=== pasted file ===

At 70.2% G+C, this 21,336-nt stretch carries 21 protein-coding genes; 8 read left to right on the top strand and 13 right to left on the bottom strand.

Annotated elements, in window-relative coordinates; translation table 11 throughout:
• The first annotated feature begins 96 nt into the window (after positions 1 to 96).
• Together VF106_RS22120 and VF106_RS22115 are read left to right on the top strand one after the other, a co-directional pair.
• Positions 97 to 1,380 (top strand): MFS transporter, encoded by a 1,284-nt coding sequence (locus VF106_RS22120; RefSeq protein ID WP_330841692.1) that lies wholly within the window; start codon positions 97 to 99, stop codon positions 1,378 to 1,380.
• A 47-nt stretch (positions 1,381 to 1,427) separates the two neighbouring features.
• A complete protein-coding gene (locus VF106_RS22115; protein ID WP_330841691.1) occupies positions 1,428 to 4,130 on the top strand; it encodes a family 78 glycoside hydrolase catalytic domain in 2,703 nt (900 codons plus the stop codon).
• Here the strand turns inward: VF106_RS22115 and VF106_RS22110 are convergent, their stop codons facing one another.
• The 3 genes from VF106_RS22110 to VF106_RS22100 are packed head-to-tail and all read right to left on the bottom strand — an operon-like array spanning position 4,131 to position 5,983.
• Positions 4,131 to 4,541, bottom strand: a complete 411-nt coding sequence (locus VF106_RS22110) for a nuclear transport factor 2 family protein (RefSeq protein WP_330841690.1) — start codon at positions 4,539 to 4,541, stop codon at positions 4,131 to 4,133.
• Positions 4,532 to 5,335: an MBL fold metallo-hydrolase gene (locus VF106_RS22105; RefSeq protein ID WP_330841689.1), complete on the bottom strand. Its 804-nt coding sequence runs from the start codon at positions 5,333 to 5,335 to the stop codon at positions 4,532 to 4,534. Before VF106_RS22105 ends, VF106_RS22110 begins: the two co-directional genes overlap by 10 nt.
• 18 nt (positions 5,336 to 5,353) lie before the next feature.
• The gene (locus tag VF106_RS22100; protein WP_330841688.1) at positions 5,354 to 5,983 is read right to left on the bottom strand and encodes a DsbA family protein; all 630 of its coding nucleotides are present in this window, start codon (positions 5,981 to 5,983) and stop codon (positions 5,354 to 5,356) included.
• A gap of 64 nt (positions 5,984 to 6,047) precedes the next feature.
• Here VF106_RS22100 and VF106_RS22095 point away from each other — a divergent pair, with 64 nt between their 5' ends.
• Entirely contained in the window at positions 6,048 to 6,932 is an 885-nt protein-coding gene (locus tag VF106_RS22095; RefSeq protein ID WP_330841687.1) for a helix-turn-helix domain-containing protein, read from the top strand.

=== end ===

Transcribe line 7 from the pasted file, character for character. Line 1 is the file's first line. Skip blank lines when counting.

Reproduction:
• A complete protein-coding gene (locus VF106_RS22115; protein ID WP_330841691.1) occupies positions 1,428 to 4,130 on the top strand; it encodes a family 78 glycoside hydrolase catalytic domain in 2,703 nt (900 codons plus the stop codon).